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This chapter is from the book

This chapter is from the book

Refactoring to STATE

The code for Door_1 is somewhat complex because the use of the state variable is spread throughout the class. In addition, you might find it difficult to compare the state transition methods, particularly click(), with the state machine in Figure 22.1. The STATE pattern can help you to simplify this code. To apply STATE in this example, make each state of the door a separate class, as Figure 22.3 shows.

Figure 22.3Figure 22.3 This diagram shows a door's states as classes in an arrangement that mirrors the door's state machine.

The refactoring that Figure 22.3 shows uses the Door_2 class to contain the context of the state machine. A context is an object that contains information that is environmental and relevant to a group of other objects. In particular, STATE uses a context object to record which instance of DoorState is the current state.

The DoorState class constructor requires a Door_2 object. Subclasses of DoorState use this object to communicate changes in state back to the door. By giving these classes an attribute that ties them to a specific Door object, this design requires that a DoorState object be referenced by a single Door object. In turn, this requires the Door class to define its states as local variables:

package com.oozinoz.carousel;
public class Door_2 extends Observable 
{
    public final DoorState CLOSED   = new DoorClosed(this);
    public final DoorState OPENING  = new DoorOpening(this);
    public final DoorState OPEN     = new DoorOpen(this);
    public final DoorState CLOSING  = new DoorClosing(this);
    public final DoorState STAYOPEN = new DoorStayOpen(this);
    //
    private DoorState state = CLOSED;
    // ...
}

The abstract DoorState class requires subclasses to implement click(). This is consistent with the state machine, in which every state has a click() transition. The DoorState class stubs out other transitions, so that subclasses can override or ignore irrelevant messages:

public abstract class DoorState 
{
    protected Door_2 door;

    public DoorState(Door_2 door) 
    {
        this.door = door;
    }

    public abstract void click();

    public void complete() 
    {
    }

    public String status() 
    {
        String s = getClass().getName();
        return s.substring(s.lastIndexOf('.') + 1);
    }

    public void timeout() 
    {
    }
}

Note that the status() method works for all the states and is much simpler than its predecessor before refactoring.

Challenge 22.3

The new status() method returns a slightly different description of a door's state. What's the difference?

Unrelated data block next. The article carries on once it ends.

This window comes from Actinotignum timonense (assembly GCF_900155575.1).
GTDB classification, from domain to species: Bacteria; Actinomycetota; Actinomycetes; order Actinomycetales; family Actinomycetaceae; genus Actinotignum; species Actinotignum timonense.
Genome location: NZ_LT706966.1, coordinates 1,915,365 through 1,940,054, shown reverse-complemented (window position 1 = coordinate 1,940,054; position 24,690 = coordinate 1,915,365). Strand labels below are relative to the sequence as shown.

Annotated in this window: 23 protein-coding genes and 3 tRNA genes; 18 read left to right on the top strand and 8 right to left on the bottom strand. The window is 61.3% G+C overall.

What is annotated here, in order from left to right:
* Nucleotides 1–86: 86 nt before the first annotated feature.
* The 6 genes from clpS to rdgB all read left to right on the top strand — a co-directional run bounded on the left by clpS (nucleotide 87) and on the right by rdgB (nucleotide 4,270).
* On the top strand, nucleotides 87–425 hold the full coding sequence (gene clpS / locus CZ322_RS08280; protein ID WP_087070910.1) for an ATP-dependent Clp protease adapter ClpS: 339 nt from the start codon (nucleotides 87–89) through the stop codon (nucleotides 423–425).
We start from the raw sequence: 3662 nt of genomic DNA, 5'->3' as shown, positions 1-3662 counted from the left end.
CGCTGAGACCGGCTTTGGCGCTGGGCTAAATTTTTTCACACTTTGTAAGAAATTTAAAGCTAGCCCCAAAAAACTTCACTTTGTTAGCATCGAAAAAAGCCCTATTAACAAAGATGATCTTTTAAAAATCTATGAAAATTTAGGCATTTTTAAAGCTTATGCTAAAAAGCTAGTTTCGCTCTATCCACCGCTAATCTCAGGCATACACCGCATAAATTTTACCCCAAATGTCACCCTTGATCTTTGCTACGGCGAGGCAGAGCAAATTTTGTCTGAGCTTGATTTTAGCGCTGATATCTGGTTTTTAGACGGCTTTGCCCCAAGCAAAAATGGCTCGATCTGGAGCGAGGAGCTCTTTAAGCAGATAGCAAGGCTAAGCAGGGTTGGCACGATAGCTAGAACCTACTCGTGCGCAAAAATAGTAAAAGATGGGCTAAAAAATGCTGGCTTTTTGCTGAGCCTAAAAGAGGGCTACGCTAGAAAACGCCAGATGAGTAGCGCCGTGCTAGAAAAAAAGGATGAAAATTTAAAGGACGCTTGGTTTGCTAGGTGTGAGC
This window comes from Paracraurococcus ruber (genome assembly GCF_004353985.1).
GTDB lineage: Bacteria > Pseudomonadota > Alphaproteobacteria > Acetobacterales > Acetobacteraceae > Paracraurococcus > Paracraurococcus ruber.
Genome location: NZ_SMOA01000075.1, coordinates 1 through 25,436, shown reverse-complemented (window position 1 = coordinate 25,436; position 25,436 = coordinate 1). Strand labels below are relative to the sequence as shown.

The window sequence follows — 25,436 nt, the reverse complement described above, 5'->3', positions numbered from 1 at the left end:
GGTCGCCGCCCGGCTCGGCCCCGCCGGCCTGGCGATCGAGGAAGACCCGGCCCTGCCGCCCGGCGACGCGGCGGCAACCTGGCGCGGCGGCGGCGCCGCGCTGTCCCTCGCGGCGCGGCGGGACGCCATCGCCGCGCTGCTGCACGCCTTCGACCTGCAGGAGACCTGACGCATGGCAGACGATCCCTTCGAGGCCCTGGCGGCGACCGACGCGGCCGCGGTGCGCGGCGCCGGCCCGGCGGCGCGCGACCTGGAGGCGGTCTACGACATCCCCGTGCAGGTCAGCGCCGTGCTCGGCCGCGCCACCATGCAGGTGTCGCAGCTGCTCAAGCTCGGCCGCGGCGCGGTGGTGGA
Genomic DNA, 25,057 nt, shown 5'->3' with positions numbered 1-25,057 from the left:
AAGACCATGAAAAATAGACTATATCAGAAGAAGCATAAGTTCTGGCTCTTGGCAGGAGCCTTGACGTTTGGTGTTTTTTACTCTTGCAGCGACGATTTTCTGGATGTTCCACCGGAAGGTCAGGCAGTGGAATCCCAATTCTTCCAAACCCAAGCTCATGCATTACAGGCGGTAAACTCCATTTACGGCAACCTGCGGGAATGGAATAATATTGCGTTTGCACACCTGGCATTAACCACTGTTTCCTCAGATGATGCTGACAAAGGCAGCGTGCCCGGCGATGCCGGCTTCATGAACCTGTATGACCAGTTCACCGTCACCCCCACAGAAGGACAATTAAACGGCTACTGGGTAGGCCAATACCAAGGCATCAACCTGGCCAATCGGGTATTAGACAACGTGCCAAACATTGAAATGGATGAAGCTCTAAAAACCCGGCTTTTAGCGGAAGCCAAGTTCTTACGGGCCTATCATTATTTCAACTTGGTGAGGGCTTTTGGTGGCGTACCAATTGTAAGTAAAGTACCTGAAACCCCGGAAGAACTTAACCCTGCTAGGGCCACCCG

A solution appears on page 415.

The new design doesn't change the role of a Door object in receiving state changes from the carousel. But now the Door_2 object simply passes these changes to its current state object:

package com.oozinoz.carousel;
public class Door_2 extends Observable 
    {
    // ... (DoorState variables)

    public void click() 
    {
        state.click();
    }
    public void complete() 
    {
        state.complete();
    }
    protected void setState(DoorState state) 
    {
        this.state = state;
        setChanged();
        notifyObservers();
    }
    public String status() 
    {
        return state.status();
    }
    public void timeout() 
    {
        state.timeout();
    }
}

The click(), complete(), status(), and timeout() methods show the pure polymorphism of this approach. Each of these methods is still a kind of switch. In each case, the operation is fixed, but the class of the receiver—the class of state—varies. The rule of polymorphism is that the method that executes depends on the operation signature and the class of the receiver. What happens when you call click()? The answer depends on the door's state. The code still effectively performs a switch, but by relying on polymorphism, the code is simpler than before.

The setState() method in the Door_2 class is now used by subclasses of DoorState. These subclasses closely resemble their counterparts in the state machine in Figure 22.1. For example, the code for DoorOpen handles calls to click() and timeout(), the two transitions from the Open state in the state machine:

package com.oozinoz.carousel;
public class DoorOpen extends DoorState 
{
    public DoorOpen(Door_2 door) 
    {
        super(door);
    }
    public void click() 
    {
        door.setState(door.STAYOPEN);
    }
    public void timeout() 
    {
        door.setState(door.CLOSING);
    }
}

Challenge 22.4

Write the code for DoorClosing.java.

A solution appears on page 415.

The new design leads to much simpler code, but you might feel a bit dissatisfied that the "constants" that the Door class uses are in fact local variables.

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